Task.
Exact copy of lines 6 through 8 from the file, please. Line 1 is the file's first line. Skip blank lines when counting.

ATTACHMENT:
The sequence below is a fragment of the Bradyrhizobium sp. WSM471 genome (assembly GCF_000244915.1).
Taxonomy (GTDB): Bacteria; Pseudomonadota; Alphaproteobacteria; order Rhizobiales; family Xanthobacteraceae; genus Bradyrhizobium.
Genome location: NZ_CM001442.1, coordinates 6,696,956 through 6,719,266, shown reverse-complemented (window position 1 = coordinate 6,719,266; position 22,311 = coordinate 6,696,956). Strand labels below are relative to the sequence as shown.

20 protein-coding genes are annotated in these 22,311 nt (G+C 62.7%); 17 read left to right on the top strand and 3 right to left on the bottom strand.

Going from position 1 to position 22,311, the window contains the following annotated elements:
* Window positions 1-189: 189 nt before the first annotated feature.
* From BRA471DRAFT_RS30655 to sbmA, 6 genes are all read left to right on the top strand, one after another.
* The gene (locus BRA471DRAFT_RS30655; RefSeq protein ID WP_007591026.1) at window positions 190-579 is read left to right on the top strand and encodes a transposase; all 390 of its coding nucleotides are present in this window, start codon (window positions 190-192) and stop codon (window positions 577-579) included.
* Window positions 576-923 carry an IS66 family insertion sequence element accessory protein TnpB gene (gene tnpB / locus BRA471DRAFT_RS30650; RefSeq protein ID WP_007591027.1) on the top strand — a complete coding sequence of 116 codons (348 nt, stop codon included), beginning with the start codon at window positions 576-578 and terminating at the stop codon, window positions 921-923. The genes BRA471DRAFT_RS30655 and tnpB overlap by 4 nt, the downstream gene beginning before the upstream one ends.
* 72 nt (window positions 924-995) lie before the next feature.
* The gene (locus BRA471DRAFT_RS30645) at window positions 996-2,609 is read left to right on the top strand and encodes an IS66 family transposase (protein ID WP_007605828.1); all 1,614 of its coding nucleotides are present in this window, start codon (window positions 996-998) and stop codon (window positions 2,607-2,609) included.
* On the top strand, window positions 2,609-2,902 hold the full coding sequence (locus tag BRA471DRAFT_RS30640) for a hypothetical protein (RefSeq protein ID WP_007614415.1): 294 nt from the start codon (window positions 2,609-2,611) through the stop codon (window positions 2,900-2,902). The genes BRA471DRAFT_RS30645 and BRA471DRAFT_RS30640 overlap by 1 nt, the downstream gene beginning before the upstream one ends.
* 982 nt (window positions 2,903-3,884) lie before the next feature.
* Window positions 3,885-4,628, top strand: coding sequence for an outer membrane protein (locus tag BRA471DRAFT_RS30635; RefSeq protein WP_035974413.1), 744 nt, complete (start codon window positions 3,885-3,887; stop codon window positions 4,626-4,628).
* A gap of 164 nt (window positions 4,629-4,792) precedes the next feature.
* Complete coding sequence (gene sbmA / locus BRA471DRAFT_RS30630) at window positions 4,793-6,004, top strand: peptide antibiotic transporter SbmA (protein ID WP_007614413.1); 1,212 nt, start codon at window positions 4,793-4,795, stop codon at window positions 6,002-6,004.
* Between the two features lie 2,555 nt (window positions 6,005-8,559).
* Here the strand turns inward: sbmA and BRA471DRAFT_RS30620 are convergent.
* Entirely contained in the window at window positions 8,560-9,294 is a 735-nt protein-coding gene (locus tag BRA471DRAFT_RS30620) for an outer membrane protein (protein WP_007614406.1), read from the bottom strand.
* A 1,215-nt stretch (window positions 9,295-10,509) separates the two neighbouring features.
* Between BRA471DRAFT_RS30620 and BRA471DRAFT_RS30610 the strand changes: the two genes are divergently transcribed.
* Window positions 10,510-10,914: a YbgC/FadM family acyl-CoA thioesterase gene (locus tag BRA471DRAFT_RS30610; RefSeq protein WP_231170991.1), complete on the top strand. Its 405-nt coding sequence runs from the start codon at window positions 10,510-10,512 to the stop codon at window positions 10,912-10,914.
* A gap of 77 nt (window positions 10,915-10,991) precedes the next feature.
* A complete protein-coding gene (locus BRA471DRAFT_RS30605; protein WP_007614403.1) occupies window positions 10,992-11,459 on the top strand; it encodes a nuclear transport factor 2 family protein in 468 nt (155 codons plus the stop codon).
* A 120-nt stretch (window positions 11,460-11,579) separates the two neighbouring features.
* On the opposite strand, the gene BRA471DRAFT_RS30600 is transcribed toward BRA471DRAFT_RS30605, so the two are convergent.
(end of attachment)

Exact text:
* Window positions 1-189: 189 nt before the first annotated feature.
* From BRA471DRAFT_RS30655 to sbmA, 6 genes are all read left to right on the top strand, one after another.
* The gene (locus BRA471DRAFT_RS30655; RefSeq protein ID WP_007591026.1) at window positions 190-579 is read left to right on the top strand and encodes a transposase; all 390 of its coding nucleotides are present in this window, start codon (window positions 190-192) and stop codon (window positions 577-579) included.